Investors, it’s time to take a closer look at the Russell 2000 index
How do you gauge the performance of the US small cap market? Do you look at individual company performance? Do you look at unemployment numbers? Perhaps a better way of getting a snapshot of the market’s performance is by looking at the Russell 2000 index.
Here’s what you need to know about it.
What is the Russell 2000 Index?
The Russell 2000 Index comprises 2000 small cap US stocks, hailing from a wide array of sectors including healthcare, financial services, technology, producer durables, and consumer discretionary.
Specifically, it includes the smallest 2000 securities of the 3000 securities in the Russell 3000 index. While the Russell 3000 index represents nearly 98% of the US stock market, the components of the Russell 2000 index represents just 10% of the total market capitalization of the former.
According to FTSE, which offers the index, the Russell 2000 index was created as a “comprehensive and unbiased small-cap barometer”. To ensure that the index is not influenced by larger stocks, it is completely reconstituted on an annual basis and the most recent reconstitution took effect on June 29, 2020.
The 2020 reconstituted Russell 2000 index had a total market capitalisation of US$1.9 trillion, a 19.7% decrease from the US$2.4 trillion in 2019. The largest company in the index is Silicon Laboratories, with a total market cap of US$4.4 billion, while the smallest company is Limestone Bancorp, with a total market cap of US$94.8 million.
227 new companies joined the Russell 2000 Index in the 2020 reconstitution, including 6 newly listed companies from the healthcare sector. At the same time, 175 companies departed the Index. The largest new addition to the index is Mimecast Ltd (Technology) which has a total market cap of US$2.6 billion.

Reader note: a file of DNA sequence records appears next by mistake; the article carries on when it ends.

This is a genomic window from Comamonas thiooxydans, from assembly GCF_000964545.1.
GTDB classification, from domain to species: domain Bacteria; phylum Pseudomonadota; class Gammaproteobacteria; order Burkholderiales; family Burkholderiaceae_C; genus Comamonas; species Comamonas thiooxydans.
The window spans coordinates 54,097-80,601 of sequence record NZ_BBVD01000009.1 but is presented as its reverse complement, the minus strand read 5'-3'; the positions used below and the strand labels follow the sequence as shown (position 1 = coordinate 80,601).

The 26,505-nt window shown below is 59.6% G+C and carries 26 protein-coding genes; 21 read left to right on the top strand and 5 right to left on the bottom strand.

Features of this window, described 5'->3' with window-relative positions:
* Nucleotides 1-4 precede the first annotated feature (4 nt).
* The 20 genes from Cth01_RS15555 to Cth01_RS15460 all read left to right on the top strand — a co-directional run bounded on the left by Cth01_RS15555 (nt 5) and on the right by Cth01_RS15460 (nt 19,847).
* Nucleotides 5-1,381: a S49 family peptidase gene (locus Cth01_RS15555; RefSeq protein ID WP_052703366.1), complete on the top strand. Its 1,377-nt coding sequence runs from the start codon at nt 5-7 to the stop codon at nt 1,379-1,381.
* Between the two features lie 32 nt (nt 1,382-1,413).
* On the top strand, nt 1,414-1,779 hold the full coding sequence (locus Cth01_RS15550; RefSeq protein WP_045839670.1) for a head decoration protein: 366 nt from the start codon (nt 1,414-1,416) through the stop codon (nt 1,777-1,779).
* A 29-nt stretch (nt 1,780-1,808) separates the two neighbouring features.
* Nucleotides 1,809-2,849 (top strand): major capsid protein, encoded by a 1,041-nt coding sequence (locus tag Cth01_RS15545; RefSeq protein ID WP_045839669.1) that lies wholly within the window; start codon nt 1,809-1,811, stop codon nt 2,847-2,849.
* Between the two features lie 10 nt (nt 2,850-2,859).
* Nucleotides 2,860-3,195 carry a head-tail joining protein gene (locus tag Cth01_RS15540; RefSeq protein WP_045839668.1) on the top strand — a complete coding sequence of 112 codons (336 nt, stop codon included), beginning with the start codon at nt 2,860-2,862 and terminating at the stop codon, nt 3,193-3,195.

Based on its structure, investors often refer to the Russell 2000 index as a gauge of the performance of the broader American economy which is focused on small-sized domestic-based businesses. This contrasts with other indices, like the S&P 500, which is commonly quoted for large cap stock performance.
So why should investors trade the Russell 2000 index?
The performance of the Russell 2000 index has been one to watch during the current pandemic.
According to Bluford Putnam, Managing Director and Chief Economist of CME Group, the Russell 2000 index was hit the hardest during the February and March months – compared against the large cap S&P 500 index and the technology focused Nasdaq Composite index – when the country started shutting down many parts of the economy to curb the spread of Covid-19.
The 30.6% first-quarter decline for the Russell 2000 was the largest quarterly loss for the small cap index in its more than 40-year history.
Yet in the months after, amid the unprecedented volatility arising from the pandemic, the Russell 2000 index was also the first to recover compared with the other two indices.
Putnam explains that this is a reflection of the evolving circumstances in the US, as all 50 US states started reopening in varying degrees from June 1. “Shutdown in the US disproportionately impacted small businesses. So far, the re-opening has gone relatively smoothly, and so the Russell 2000 index has been buoyed as confidence returns to the US economy.”